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Chipper Jones and Jim Thome Lead Large Class Into Baseball Hall of Fame

Roger Prinssen

The Baseball Hall of Fame has rarely had a class like this. On Wednesday it welcomed four new members — Chipper Jones, Jim Thome, Vladimir Guerrero and Trevor Hoffman — in voting by the baseball writers. A smaller committee elected two other players, Jack Morris and Alan Trammell, in December.

The six living inductees match the most ever, and will be honored for their playing careers at a ceremony in Cooperstown, N.Y., this July. The only other class of newcomers with six living player-inductees was in 1955, when Home Run Baker, Joe DiMaggio, Gabby Hartnett, Ted Lyons, Ray Schalk and Dazzy Vance made it.

“We have a large class,” said Hoffman, the first pitcher to reach 600 saves. “I couldn’t be more humbled and excited to be part of such an amazing group.”

This year’s class was nearly even bigger — Edgar Martinez missed induction by 20 votes, collecting 70.4 percent of ballots from the 422 voting members of the Baseball Writers’ Association of America. Others who gained more than half the votes, but fell short of the 75 percent threshold for induction, were Mike Mussina (63.5 percent), Roger Clemens (57.3), Barry Bonds (56.4) and Curt Schilling (51.2).

Bonds is the career home run leader and Clemens is the only pitcher in history with 350 wins and 4,000 strikeouts. But both have ties to performance-enhancing drug use, and failed to gain election on their sixth try. Candidates can remain on the ballot for 10 years, as long as they receive at least five percent of the vote. Manny Ramirez, a prolific slugger who served drug two suspensions, received only 22 percent in his second year as a candidate.

Jones played 19 seasons for the Atlanta Braves, hitting .303 with a .401 on-base percentage and a .529 slugging percentage. Only two other switch-hitters, Mickey Mantle and Eddie Murray, hit more homers than Jones’ 468.

As the National League’s Most Valuable Player in 1999, Jones led the Braves past the Mets in the N.L. Championship Series that October. He had torched the Mets for a .400 average in that regular season, and famously named his son Shea in honor of the Mets’ old ballpark.

“I have never had so much fun playing the game of baseball as I did against that team, that organization, and in that city,” Jones said.

Thome slammed 612 home runs across 22 seasons, including 13 years with the Cleveland. He ranks eighth in home runs — and second in strikeouts, to Reggie Jackson — and his .956 on-base plus slugging percentage trails only 15 retired hitters on the career list.

While Thome appeared in the postseason for five franchises — the , the Chicago White Sox, the Minnesota Twins, the Los Angeles Dodgers and the Baltimore Orioles — he did not get there with the Philadelphia Phillies, who signed him away from Cleveland with a lucrative free agent offer in Dec. 2002. Even so, the Phillies honored Thome with a plaque in their Wall of Fame, and the built a statue of him at their ballpark.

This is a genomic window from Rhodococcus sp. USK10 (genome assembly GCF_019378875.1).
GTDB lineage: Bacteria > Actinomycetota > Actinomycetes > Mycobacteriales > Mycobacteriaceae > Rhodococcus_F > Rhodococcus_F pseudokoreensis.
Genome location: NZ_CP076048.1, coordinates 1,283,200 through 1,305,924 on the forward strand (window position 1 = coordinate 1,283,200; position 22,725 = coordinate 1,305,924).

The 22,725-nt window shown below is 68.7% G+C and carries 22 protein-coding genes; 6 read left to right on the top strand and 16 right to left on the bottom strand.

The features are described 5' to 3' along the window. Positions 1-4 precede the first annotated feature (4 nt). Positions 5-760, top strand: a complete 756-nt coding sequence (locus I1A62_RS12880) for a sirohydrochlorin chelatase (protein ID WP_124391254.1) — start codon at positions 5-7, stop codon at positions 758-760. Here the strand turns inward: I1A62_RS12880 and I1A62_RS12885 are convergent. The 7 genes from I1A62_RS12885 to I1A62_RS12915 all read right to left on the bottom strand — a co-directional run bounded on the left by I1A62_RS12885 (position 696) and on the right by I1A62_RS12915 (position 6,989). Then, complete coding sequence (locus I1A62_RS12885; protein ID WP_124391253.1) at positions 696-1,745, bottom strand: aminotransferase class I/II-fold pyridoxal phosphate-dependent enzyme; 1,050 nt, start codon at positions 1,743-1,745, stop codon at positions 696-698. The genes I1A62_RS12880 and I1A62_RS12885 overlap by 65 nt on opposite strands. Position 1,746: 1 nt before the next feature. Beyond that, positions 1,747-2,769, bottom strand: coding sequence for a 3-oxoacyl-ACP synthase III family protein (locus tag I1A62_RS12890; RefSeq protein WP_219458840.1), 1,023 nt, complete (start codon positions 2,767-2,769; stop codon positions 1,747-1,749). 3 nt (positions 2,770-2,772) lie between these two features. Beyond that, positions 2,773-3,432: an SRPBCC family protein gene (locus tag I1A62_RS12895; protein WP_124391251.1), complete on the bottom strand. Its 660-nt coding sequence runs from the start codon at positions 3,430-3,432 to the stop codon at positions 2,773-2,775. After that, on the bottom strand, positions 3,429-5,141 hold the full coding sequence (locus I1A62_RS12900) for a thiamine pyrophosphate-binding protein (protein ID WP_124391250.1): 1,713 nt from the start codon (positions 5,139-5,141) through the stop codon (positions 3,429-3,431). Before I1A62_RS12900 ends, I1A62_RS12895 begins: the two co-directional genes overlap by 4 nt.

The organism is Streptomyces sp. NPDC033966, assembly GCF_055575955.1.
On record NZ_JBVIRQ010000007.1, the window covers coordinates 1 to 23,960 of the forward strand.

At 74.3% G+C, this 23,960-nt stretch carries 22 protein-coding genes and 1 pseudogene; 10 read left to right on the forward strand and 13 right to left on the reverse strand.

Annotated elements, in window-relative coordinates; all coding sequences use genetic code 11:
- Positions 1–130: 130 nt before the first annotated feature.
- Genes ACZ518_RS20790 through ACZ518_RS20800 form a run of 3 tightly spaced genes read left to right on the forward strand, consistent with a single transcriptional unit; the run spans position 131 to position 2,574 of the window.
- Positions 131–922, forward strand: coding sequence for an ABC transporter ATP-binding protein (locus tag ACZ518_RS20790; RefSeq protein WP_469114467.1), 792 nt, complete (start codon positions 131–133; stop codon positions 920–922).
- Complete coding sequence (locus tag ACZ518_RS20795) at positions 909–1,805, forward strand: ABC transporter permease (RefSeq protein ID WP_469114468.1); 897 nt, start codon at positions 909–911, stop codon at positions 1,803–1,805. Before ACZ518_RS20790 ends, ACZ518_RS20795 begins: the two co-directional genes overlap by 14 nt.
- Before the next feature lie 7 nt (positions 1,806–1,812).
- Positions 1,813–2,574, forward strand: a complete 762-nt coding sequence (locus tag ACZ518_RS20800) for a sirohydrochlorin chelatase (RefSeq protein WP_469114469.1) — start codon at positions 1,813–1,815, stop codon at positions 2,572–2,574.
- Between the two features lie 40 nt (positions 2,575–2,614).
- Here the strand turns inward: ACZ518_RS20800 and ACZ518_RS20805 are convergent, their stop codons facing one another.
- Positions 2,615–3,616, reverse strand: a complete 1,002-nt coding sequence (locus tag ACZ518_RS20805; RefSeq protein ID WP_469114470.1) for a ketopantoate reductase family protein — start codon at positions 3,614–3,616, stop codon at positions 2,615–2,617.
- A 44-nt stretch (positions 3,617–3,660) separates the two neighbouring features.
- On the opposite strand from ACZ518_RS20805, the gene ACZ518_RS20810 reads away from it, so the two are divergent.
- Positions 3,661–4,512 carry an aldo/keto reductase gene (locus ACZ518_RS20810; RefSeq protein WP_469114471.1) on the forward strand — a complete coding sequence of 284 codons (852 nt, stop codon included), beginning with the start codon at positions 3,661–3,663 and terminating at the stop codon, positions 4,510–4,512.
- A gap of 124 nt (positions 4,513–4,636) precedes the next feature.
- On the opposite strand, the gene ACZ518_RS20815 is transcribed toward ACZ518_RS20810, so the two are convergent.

“The message I would send would be that every Midwest kid can dream of a day like this,” said Thome, a Peoria, Ill., native who was drafted in the 13th round in 1989. “I’m living it today.”

Guerrero was the last superstar for the Montreal Expos, electrifying the franchise for most of its final seasons. He moved to the Angels in 2004 (the Expos left for Washington a year later), and won the American League’s M.V.P. award in his first season in Anaheim. After six years there, Guerrero made an All-Star team for the Texas Rangers and helped lead them to their first A.L. championship, in 2010.

Florida Marlins in 1993 and was traded that summer to the San Diego Padres. He earned 552 saves for the Padres, and his changeup — one of the best in history — helped him average 9.4 strikeouts per nine innings.

Hoffman learned the grip in 1994 from his teammate and catch partner, Donnie Elliott, then deadened the ball even more by shoving it deeper in his hand. The pitch came in so slowly that it made his modest fastball play up.

“It evolved to more of a palmball,” Hoffman said. “It allowed me to feel comfortable throwing the pitch like a fastball, and I got some decent action out of it.”

Hoffman joins Hoyt Wilhelm, Rollie Fingers, Bruce Sutter, Goose Gossage and Dennis Eckersley as the only pitchers in the Hall of Fame who primarily worked in relief. Rivera, who retired in 2013, comes up for election this December, with Roy Halladay, Andy Pettitte, Todd Helton and Lance Berkman among the other first-time candidates.

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